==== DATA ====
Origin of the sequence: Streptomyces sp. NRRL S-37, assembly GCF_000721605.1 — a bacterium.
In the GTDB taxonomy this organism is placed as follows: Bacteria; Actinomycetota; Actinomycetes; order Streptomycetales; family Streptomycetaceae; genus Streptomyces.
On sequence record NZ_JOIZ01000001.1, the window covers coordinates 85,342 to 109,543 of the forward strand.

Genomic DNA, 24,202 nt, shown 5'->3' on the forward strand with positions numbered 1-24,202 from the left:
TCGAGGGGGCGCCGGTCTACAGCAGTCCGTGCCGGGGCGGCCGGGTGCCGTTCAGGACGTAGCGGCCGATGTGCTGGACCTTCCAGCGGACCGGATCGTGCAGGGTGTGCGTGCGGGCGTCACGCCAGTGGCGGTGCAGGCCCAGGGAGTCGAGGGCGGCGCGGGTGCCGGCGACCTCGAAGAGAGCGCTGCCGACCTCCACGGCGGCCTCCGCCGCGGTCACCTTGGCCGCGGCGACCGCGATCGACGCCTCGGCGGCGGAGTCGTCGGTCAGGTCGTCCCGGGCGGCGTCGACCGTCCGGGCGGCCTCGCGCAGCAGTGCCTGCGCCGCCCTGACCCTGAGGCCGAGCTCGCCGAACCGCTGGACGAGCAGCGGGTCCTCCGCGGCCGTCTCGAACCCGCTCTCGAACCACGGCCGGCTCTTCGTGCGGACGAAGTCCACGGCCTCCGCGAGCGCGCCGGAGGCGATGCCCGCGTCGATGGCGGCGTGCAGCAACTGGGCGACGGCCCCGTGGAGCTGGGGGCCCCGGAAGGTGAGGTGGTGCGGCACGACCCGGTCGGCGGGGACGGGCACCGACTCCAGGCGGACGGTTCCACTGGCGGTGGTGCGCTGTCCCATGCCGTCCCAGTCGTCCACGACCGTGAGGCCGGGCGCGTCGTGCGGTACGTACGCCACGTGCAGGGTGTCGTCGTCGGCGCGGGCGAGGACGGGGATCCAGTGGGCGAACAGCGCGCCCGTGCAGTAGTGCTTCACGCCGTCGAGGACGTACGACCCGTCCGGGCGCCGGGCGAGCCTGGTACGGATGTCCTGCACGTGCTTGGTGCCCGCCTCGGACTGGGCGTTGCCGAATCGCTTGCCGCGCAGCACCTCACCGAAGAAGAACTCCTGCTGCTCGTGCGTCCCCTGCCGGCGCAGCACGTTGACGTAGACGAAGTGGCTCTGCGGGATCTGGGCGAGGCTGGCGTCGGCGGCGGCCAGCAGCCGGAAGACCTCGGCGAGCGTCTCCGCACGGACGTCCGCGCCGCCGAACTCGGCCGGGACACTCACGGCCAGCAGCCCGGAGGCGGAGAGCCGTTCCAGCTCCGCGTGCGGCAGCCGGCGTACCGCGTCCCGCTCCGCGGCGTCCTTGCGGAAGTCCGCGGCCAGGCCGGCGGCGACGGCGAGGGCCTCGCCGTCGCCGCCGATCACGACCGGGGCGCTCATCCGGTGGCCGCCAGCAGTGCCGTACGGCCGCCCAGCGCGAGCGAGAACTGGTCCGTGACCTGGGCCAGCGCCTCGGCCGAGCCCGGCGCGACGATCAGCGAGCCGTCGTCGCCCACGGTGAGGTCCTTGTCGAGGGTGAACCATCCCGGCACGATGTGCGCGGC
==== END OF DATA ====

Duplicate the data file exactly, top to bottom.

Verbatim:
Origin of the sequence: Streptomyces sp. NRRL S-37, assembly GCF_000721605.1 — a bacterium.
In the GTDB taxonomy this organism is placed as follows: Bacteria; Actinomycetota; Actinomycetes; order Streptomycetales; family Streptomycetaceae; genus Streptomyces.
On sequence record NZ_JOIZ01000001.1, the window covers coordinates 85,342 to 109,543 of the forward strand.

Genomic DNA, 24,202 nt, shown 5'->3' on the forward strand with positions numbered 1-24,202 from the left:
TCGAGGGGGCGCCGGTCTACAGCAGTCCGTGCCGGGGCGGCCGGGTGCCGTTCAGGACGTAGCGGCCGATGTGCTGGACCTTCCAGCGGACCGGATCGTGCAGGGTGTGCGTGCGGGCGTCACGCCAGTGGCGGTGCAGGCCCAGGGAGTCGAGGGCGGCGCGGGTGCCGGCGACCTCGAAGAGAGCGCTGCCGACCTCCACGGCGGCCTCCGCCGCGGTCACCTTGGCCGCGGCGACCGCGATCGACGCCTCGGCGGCGGAGTCGTCGGTCAGGTCGTCCCGGGCGGCGTCGACCGTCCGGGCGGCCTCGCGCAGCAGTGCCTGCGCCGCCCTGACCCTGAGGCCGAGCTCGCCGAACCGCTGGACGAGCAGCGGGTCCTCCGCGGCCGTCTCGAACCCGCTCTCGAACCACGGCCGGCTCTTCGTGCGGACGAAGTCCACGGCCTCCGCGAGCGCGCCGGAGGCGATGCCCGCGTCGATGGCGGCGTGCAGCAACTGGGCGACGGCCCCGTGGAGCTGGGGGCCCCGGAAGGTGAGGTGGTGCGGCACGACCCGGTCGGCGGGGACGGGCACCGACTCCAGGCGGACGGTTCCACTGGCGGTGGTGCGCTGTCCCATGCCGTCCCAGTCGTCCACGACCGTGAGGCCGGGCGCGTCGTGCGGTACGTACGCCACGTGCAGGGTGTCGTCGTCGGCGCGGGCGAGGACGGGGATCCAGTGGGCGAACAGCGCGCCCGTGCAGTAGTGCTTCACGCCGTCGAGGACGTACGACCCGTCCGGGCGCCGGGCGAGCCTGGTACGGATGTCCTGCACGTGCTTGGTGCCCGCCTCGGACTGGGCGTTGCCGAATCGCTTGCCGCGCAGCACCTCACCGAAGAAGAACTCCTGCTGCTCGTGCGTCCCCTGCCGGCGCAGCACGTTGACGTAGACGAAGTGGCTCTGCGGGATCTGGGCGAGGCTGGCGTCGGCGGCGGCCAGCAGCCGGAAGACCTCGGCGAGCGTCTCCGCACGGACGTCCGCGCCGCCGAACTCGGCCGGGACACTCACGGCCAGCAGCCCGGAGGCGGAGAGCCGTTCCAGCTCCGCGTGCGGCAGCCGGCGTACCGCGTCCCGCTCCGCGGCGTCCTTGCGGAAGTCCGCGGCCAGGCCGGCGGCGACGGCGAGGGCCTCGCCGTCGCCGCCGATCACGACCGGGGCGCTCATCCGGTGGCCGCCAGCAGTGCCGTACGGCCGCCCAGCGCGAGCGAGAACTGGTCCGTGACCTGGGCCAGCGCCTCGGCCGAGCCCGGCGCGACGATCAGCGAGCCGTCGTCGCCCACGGTGAGGTCCTTGTCGAGGGTGAACCATCCCGGCACGATGTGCGCGGC